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    Thanks SDISMUKES! Very interesting... I love learning and am glad to get all info on this subject even if it doesn't pertain exactly to my weapon. that article on wikipedia was pretty great...am saving that page in my bookmarks. THANK YOU SO MUCH!
    Forester and sdismukes like this.

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    I'm a moderator over at "http://forum.lugerforum.com". When we talk about a "Luger" over there, we're really talking about the Parabellum pistol designed by Hugo Borshardt and Georg Luger.

    I've just completed editing a new book being published this fall about Paul Mauser which includes some rare correspondence involving Georg Luger (who worked for Mauser at the beginning of his career with Ludwig Loewe and Co. which owned both DWM and Mauser). "Parabellum" was actually DWM's address for sending them messages by cable. It does come from the phrase: "Igitur si vis pacem, para bellum = Therefore if you want peace, prepare for war. "

    The 9mm Parabellum cartridge was introduced by Luger as a military power cartridge for qualification of the pistol with the German Navy in 1904. It was one of several pistols and cartridges designed in this larger caliber. It has subsequently become one of the most popular cartridges in history.

    There have been a huge number of minor "tweaks" to the cartridge design including different power levels and bullet designs. Your S&W shield pistol is probably designed to handle higher power +P loads, but I would not buy this higher power ammo while you are training. It's more expensive and harder to shoot. NATO marked 9mm Luger ammo is also higher than standard power, and was often designed for use with machine guns, so I don't recommend buying NATO power rounds either. Just buy standard velocity brass cased 9mm Luger ammo like white box Winchester.

    Marc
    Last edited by mrerick; 08-10-2016 at 08:15 PM.
    Injunbro and Forester like this.
    Cheers! Marc


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    Wow I love this forum...so interesting. Thanks for the info and good luck with the book Marc! but also thanks for giving me a simple answer at the end of the message - re: the white box Winchester ammo. Much appreciated! I'm picking up my new Shield from my FFL guy this weekend and all these posts are making it hard for me to wait until then. The dang guy actually went on vacation otherwise I would have had it already. LOL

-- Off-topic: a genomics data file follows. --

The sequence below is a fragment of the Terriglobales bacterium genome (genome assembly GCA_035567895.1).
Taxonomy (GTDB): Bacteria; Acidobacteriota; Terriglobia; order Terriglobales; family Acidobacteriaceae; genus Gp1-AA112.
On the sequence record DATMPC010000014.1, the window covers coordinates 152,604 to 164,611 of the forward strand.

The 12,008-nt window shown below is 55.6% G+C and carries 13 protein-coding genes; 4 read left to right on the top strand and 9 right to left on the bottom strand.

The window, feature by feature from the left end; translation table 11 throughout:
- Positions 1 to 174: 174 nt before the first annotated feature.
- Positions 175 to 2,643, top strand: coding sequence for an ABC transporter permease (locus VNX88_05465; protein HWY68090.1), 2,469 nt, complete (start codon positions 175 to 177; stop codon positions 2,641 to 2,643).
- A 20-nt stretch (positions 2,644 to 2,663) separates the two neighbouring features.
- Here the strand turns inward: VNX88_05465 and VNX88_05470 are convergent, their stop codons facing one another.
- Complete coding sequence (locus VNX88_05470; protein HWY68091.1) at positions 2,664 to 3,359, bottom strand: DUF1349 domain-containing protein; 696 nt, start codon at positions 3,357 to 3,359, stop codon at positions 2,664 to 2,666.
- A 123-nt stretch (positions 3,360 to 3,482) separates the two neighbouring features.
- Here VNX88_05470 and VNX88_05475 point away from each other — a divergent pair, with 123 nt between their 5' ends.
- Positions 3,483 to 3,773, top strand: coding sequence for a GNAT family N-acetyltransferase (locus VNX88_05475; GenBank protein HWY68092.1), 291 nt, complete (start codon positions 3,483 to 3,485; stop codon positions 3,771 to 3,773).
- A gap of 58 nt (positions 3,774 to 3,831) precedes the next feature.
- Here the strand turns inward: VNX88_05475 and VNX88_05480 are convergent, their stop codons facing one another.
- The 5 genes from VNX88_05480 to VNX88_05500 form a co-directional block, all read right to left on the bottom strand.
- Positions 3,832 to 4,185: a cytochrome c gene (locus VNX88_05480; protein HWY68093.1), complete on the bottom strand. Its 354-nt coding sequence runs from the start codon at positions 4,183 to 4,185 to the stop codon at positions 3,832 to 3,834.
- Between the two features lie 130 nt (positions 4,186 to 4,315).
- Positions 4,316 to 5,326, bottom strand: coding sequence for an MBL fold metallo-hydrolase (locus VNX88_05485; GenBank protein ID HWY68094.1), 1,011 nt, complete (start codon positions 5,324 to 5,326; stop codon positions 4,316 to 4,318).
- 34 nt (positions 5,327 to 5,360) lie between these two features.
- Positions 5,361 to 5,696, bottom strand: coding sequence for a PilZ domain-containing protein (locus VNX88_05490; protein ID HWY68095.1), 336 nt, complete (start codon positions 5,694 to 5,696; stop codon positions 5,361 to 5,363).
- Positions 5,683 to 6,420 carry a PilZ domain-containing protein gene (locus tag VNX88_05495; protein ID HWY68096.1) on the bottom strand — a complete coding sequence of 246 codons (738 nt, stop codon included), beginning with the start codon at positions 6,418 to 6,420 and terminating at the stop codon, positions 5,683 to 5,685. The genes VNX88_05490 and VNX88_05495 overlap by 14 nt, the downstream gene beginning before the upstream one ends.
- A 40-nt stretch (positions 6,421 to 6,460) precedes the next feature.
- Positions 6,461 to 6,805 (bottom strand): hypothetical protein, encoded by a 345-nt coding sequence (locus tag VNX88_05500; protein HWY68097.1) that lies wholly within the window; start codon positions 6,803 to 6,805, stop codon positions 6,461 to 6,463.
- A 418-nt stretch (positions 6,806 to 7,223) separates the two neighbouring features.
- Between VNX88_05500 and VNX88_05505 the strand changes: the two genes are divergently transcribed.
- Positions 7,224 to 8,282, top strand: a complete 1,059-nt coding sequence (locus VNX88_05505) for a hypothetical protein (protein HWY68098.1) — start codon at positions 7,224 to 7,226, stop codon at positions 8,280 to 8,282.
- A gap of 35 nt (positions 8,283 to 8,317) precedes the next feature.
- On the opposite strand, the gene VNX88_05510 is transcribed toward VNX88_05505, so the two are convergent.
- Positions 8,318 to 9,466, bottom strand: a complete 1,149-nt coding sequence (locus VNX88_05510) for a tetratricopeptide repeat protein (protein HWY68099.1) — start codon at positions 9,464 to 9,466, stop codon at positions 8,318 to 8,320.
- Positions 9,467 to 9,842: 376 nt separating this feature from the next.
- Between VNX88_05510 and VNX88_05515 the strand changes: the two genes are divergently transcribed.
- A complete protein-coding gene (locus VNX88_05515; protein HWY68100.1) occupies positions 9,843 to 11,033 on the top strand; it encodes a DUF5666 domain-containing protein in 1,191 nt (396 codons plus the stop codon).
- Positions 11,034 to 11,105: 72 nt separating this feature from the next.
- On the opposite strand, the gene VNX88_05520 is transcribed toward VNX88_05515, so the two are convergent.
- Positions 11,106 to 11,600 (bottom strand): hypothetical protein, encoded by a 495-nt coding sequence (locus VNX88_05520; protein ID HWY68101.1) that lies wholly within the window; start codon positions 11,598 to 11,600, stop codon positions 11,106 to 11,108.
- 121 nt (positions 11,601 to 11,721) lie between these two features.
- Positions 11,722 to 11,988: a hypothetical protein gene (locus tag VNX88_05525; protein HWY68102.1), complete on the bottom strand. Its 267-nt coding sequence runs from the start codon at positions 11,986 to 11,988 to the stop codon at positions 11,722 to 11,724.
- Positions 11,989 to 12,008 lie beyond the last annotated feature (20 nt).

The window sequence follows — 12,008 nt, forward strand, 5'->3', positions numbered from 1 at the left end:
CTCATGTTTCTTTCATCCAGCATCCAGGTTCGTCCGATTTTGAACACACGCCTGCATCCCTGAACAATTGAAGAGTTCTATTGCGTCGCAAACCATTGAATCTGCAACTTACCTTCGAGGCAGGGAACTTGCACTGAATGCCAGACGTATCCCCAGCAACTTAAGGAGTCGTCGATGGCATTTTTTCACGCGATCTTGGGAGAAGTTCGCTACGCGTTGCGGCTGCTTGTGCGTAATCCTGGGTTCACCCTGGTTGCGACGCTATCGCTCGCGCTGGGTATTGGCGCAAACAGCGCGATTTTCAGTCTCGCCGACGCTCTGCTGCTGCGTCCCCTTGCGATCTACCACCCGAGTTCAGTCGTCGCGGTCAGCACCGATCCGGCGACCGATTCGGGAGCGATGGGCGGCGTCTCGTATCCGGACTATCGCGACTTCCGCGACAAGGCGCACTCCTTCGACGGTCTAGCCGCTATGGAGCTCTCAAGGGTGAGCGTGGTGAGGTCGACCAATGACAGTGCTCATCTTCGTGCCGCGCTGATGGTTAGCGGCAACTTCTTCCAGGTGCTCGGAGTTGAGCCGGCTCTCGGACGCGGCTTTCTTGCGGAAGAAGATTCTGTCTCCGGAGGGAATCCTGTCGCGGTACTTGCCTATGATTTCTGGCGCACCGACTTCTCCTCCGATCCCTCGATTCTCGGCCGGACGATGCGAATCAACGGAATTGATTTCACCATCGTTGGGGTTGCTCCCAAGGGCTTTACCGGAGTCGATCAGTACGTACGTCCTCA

9. #28
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    Oh hey Marc...you in NC? (Cuz your sig tag says NC DOJ CC Instructor)...I'm in CT but hubby and I are looking at NC to retire...he wants acreage to set up our own range on our property.
    Last edited by Annika; 08-10-2016 at 10:01 PM.

  10. #29
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    You may also see the round identified as 9X19. Just another name for a very old cartridge.
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  11. #30
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    Yes - I'm in the Raleigh, NC area. Buy your place now in anticipation of retirement. I moved here 25 years ago, and have not looked back (New York and Illinois).

    You'll encounter a different culture here.

    As to setting up a personal range, you'll find most rural areas pretty firearm friendly. Others on the forum here have done just that. There are various geological regions in the state, many of which lend themselves to range construction. Hills or sandy areas where berms are relatively easy to construct.

    Marc
    Cheers! Marc